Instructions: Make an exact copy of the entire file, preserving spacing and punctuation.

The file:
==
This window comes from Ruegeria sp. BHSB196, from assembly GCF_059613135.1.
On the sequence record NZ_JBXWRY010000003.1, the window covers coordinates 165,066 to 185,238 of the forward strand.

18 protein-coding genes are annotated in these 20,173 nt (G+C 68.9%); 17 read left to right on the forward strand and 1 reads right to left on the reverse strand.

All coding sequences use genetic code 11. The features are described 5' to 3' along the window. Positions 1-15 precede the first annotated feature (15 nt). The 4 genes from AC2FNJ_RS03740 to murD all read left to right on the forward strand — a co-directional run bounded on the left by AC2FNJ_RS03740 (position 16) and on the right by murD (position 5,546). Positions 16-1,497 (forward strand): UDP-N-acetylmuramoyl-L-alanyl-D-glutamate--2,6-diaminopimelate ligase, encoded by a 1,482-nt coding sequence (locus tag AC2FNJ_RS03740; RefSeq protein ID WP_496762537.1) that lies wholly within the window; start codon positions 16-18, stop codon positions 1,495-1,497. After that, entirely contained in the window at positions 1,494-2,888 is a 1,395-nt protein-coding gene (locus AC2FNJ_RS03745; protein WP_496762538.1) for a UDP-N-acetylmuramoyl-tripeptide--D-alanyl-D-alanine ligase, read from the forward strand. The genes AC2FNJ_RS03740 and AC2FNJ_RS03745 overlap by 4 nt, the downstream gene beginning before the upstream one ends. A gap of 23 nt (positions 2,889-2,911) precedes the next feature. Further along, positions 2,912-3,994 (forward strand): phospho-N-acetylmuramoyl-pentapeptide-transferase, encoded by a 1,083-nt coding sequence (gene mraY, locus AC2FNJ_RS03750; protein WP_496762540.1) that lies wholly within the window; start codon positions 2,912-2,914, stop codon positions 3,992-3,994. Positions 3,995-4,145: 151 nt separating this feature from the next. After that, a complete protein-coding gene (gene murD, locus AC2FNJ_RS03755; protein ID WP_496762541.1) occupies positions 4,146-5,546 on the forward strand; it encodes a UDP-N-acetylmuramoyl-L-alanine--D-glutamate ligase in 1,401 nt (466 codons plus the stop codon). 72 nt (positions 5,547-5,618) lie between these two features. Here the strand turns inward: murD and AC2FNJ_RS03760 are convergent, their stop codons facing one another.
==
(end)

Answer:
This window comes from Ruegeria sp. BHSB196, from assembly GCF_059613135.1.
On the sequence record NZ_JBXWRY010000003.1, the window covers coordinates 165,066 to 185,238 of the forward strand.

18 protein-coding genes are annotated in these 20,173 nt (G+C 68.9%); 17 read left to right on the forward strand and 1 reads right to left on the reverse strand.

All coding sequences use genetic code 11. The features are described 5' to 3' along the window. Positions 1-15 precede the first annotated feature (15 nt). The 4 genes from AC2FNJ_RS03740 to murD all read left to right on the forward strand — a co-directional run bounded on the left by AC2FNJ_RS03740 (position 16) and on the right by murD (position 5,546). Positions 16-1,497 (forward strand): UDP-N-acetylmuramoyl-L-alanyl-D-glutamate--2,6-diaminopimelate ligase, encoded by a 1,482-nt coding sequence (locus tag AC2FNJ_RS03740; RefSeq protein ID WP_496762537.1) that lies wholly within the window; start codon positions 16-18, stop codon positions 1,495-1,497. After that, entirely contained in the window at positions 1,494-2,888 is a 1,395-nt protein-coding gene (locus AC2FNJ_RS03745; protein WP_496762538.1) for a UDP-N-acetylmuramoyl-tripeptide--D-alanyl-D-alanine ligase, read from the forward strand. The genes AC2FNJ_RS03740 and AC2FNJ_RS03745 overlap by 4 nt, the downstream gene beginning before the upstream one ends. A gap of 23 nt (positions 2,889-2,911) precedes the next feature. Further along, positions 2,912-3,994 (forward strand): phospho-N-acetylmuramoyl-pentapeptide-transferase, encoded by a 1,083-nt coding sequence (gene mraY, locus AC2FNJ_RS03750; protein WP_496762540.1) that lies wholly within the window; start codon positions 2,912-2,914, stop codon positions 3,992-3,994. Positions 3,995-4,145: 151 nt separating this feature from the next. After that, a complete protein-coding gene (gene murD, locus AC2FNJ_RS03755; protein ID WP_496762541.1) occupies positions 4,146-5,546 on the forward strand; it encodes a UDP-N-acetylmuramoyl-L-alanine--D-glutamate ligase in 1,401 nt (466 codons plus the stop codon). 72 nt (positions 5,547-5,618) lie between these two features. Here the strand turns inward: murD and AC2FNJ_RS03760 are convergent, their stop codons facing one another.